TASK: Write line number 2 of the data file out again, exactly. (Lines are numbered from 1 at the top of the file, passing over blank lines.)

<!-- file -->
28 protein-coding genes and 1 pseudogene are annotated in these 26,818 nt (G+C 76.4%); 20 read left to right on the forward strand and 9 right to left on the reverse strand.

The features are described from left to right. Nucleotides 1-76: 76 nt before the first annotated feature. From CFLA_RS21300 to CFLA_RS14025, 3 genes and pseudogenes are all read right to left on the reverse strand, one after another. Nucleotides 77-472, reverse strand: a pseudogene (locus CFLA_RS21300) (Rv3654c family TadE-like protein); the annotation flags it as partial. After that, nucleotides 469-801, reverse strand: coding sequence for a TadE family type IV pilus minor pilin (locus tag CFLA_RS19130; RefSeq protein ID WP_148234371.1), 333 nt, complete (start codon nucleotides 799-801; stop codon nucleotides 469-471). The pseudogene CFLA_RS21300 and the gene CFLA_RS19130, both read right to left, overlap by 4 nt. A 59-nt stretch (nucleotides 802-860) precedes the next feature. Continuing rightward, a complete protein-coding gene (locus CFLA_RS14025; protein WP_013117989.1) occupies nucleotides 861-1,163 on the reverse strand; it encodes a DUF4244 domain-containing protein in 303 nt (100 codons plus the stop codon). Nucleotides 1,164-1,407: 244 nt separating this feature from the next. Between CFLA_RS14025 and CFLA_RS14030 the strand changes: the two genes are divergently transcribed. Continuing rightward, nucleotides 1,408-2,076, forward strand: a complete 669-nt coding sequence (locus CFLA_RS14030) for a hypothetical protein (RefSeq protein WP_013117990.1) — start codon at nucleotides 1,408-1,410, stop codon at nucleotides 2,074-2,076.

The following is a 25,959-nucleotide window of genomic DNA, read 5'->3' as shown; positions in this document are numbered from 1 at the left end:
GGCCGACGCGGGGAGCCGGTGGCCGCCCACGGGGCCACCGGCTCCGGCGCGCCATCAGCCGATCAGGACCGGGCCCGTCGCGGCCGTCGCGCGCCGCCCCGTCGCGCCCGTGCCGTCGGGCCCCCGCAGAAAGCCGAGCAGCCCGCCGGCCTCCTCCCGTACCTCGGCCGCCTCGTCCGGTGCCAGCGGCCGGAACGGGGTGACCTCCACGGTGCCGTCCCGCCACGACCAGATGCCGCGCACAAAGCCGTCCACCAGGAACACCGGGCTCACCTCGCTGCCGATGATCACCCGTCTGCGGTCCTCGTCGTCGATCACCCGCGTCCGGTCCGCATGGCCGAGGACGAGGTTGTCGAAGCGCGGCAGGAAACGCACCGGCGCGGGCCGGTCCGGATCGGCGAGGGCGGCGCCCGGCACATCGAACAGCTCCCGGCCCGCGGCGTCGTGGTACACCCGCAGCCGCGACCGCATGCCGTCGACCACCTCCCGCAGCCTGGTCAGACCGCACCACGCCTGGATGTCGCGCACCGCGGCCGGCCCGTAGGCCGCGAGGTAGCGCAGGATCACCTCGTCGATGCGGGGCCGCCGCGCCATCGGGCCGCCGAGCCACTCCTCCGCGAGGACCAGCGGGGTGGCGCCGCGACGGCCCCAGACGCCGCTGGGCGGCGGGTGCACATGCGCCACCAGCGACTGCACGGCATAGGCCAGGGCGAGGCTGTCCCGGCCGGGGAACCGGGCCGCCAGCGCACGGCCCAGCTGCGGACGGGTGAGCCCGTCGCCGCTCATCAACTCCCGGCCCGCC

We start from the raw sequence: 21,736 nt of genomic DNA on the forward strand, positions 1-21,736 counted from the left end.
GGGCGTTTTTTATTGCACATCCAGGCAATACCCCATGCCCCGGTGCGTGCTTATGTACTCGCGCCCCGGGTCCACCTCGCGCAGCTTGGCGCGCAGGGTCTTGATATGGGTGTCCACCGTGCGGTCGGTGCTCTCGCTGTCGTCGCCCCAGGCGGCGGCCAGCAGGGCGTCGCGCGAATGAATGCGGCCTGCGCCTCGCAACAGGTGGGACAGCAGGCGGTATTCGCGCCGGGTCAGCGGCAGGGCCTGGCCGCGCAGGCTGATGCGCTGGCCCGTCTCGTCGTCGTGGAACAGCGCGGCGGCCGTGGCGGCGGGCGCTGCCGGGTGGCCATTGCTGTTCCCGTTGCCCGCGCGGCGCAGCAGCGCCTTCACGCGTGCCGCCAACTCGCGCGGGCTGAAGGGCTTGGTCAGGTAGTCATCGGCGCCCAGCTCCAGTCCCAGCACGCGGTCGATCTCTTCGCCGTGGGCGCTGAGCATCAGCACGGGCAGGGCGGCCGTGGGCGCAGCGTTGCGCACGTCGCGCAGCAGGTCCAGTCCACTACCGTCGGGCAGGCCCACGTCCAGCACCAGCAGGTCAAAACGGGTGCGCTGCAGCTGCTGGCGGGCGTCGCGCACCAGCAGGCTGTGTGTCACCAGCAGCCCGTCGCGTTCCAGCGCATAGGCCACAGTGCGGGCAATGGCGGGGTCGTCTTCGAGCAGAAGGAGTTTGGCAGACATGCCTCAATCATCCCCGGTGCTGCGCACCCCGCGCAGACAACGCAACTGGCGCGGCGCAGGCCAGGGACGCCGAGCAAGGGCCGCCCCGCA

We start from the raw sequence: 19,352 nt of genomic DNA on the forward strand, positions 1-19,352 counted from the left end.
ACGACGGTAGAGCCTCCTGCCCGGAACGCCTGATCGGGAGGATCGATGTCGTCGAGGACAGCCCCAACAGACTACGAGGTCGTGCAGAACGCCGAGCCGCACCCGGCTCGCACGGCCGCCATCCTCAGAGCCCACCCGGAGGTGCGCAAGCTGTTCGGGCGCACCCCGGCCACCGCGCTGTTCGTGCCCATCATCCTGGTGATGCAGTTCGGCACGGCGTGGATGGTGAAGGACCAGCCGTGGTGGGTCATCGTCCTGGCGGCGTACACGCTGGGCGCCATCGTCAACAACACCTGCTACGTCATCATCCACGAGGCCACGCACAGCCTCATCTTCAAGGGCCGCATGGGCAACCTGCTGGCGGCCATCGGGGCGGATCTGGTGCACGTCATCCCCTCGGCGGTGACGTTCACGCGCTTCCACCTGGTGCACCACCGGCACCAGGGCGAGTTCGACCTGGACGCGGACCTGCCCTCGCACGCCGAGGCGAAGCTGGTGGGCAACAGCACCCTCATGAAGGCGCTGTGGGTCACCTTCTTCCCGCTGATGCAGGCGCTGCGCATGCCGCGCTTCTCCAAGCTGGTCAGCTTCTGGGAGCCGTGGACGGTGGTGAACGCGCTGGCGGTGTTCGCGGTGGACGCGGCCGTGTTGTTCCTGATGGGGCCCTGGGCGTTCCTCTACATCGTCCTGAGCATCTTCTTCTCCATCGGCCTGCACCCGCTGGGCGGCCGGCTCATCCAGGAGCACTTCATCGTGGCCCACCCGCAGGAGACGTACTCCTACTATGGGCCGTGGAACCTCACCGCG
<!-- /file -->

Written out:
The features are described from left to right. Nucleotides 1-76: 76 nt before the first annotated feature. From CFLA_RS21300 to CFLA_RS14025, 3 genes and pseudogenes are all read right to left on the reverse strand, one after another. Nucleotides 77-472, reverse strand: a pseudogene (locus CFLA_RS21300) (Rv3654c family TadE-like protein); the annotation flags it as partial. After that, nucleotides 469-801, reverse strand: coding sequence for a TadE family type IV pilus minor pilin (locus tag CFLA_RS19130; RefSeq protein ID WP_148234371.1), 333 nt, complete (start codon nucleotides 799-801; stop codon nucleotides 469-471). The pseudogene CFLA_RS21300 and the gene CFLA_RS19130, both read right to left, overlap by 4 nt. A 59-nt stretch (nucleotides 802-860) precedes the next feature. Continuing rightward, a complete protein-coding gene (locus CFLA_RS14025; protein WP_013117989.1) occupies nucleotides 861-1,163 on the reverse strand; it encodes a DUF4244 domain-containing protein in 303 nt (100 codons plus the stop codon). Nucleotides 1,164-1,407: 244 nt separating this feature from the next. Between CFLA_RS14025 and CFLA_RS14030 the strand changes: the two genes are divergently transcribed. Continuing rightward, nucleotides 1,408-2,076, forward strand: a complete 669-nt coding sequence (locus CFLA_RS14030) for a hypothetical protein (RefSeq protein WP_013117990.1) — start codon at nucleotides 1,408-1,410, stop codon at nucleotides 2,074-2,076.